Judge Richard C. Giardino practically begged Taron Gibson to say that he wasn’t guilty.
A jury convicted Gibson of selling heroin, but Giardino said he wasn’t convinced.
He didn’t buy Gibson’s convoluted story of how he was in Georgia while his license plates were switched so someone else could pretend to be him during a drug sale. But the judge still wasn’t convinced that Gibson was a criminal.
Before he sentenced Gibson, he directly asked the 37-year-old Schenectady man whether he was covering for someone.
Gibson wouldn’t answer.
“An uncle? A cousin?” Giardino asked.
Gibson said nothing.
His attorney pleaded for the minimum — two years in prison. He noted that Gibson had prior convictions, but not recently.
“By all accounts, he has turned his life around,” attorney Michael Mansion said. “He’s married. He has a preschool-age child. He has a strong safety net. His family is here.”
But the prosecution argued for the maximum — 12 years, based on Gibson’s prior convictions.
Giardino stared Gibson in the face.
“Based on your prior record and your conviction this time, it would be easily supportable to give you the maximum,” he said.
Then he asked Gibson, again, to tell the truth.
He said he believed Gibson lied in his testimony but asked if he was protecting someone.
“I’m giving you one last chance to say, ‘Judge, this is what happened,’ ” Giardino said.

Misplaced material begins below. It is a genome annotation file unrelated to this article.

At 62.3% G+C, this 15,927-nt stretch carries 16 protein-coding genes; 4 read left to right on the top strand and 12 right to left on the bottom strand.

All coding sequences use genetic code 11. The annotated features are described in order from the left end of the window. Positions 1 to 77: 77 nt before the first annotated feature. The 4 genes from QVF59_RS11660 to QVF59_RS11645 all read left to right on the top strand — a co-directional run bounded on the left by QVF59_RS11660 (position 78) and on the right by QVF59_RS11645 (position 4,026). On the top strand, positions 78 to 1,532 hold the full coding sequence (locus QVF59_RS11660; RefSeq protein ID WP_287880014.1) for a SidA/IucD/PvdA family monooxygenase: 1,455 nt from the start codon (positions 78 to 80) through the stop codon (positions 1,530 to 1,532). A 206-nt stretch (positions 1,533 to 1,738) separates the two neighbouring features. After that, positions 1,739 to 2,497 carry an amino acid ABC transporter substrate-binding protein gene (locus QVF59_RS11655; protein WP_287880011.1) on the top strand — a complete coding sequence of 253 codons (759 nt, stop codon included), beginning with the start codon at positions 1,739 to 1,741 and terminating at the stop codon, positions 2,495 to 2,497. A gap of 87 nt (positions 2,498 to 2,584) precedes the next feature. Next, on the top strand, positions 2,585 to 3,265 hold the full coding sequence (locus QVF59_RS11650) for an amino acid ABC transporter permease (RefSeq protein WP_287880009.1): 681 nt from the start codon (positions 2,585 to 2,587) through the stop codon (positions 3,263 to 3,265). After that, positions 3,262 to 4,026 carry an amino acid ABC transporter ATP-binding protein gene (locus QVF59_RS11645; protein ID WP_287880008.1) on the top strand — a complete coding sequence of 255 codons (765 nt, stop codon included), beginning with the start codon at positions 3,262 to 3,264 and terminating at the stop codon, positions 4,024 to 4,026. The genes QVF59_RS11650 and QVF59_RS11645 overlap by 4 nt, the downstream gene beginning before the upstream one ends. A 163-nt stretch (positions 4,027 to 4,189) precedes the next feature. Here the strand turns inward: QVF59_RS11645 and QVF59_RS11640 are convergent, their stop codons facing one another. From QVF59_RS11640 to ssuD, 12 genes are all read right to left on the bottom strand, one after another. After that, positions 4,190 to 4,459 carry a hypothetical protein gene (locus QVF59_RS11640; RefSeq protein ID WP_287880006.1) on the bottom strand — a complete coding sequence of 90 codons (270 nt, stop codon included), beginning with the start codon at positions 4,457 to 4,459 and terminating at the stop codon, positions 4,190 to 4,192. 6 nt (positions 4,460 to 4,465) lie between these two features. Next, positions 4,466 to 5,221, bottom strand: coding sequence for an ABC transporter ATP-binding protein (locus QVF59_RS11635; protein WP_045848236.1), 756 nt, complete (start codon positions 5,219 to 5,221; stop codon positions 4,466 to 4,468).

He paused. Gibson did not respond.
“Or,” Giardino said, “ ‘Judge, I can’t tell you what happened but it wasn’t me.’ ”
Again, he paused. Again, Gibson didn’t take the chance to speak.
Finally, Giardino sighed.
“They proved it beyond reasonable doubt,” he said. “Doesn’t have to be beyond all doubt.”
He then sentenced Gibson to seven years in prison, then warned him to stop taking the fall for others.
Gibson nodded. Then he walked out, head held high, smiling at his family as they sobbed and cursed quietly in their seats.
Outside the courtroom, Mansion said he, too, had asked Gibson to tell him the truth, even after the conviction.
But, he said, Gibson stuck to his story.
Gibson testified that while his license plates were on a vehicle driven by a heroin seller, he was in New York City and Georgia. He said his father had died, so he went to New York City to be with his mother and sister and traveled with them to Georgia for his father’s funeral. Then he went back to New York City and got to Schenectady just after the second heroin sale to a confidential informant.
The informant had a relationship with Gibson’s close family friend, a man he referred to as his uncle. She became an informant after police found heroin in her purse and asked her to attempt to make two drug purchases so they could catch the heroin dealer.
After becoming an informant, she reported that Gibson sold heroin to her twice. On Jan. 7, Gibson was charged with the crimes.
Mansion said he would appeal, possibly by using the judge’s own comments as a reason for the case to be reconsidered.